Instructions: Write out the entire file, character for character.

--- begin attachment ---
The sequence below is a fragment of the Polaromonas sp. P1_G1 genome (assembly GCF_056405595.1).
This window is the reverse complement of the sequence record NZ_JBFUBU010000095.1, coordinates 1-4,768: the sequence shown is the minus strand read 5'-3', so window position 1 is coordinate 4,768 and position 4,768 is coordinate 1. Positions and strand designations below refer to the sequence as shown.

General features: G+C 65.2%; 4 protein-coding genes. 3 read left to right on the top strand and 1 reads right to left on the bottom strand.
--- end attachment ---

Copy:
The sequence below is a fragment of the Polaromonas sp. P1_G1 genome (assembly GCF_056405595.1).
This window is the reverse complement of the sequence record NZ_JBFUBU010000095.1, coordinates 1-4,768: the sequence shown is the minus strand read 5'-3', so window position 1 is coordinate 4,768 and position 4,768 is coordinate 1. Positions and strand designations below refer to the sequence as shown.

General features: G+C 65.2%; 4 protein-coding genes. 3 read left to right on the top strand and 1 reads right to left on the bottom strand.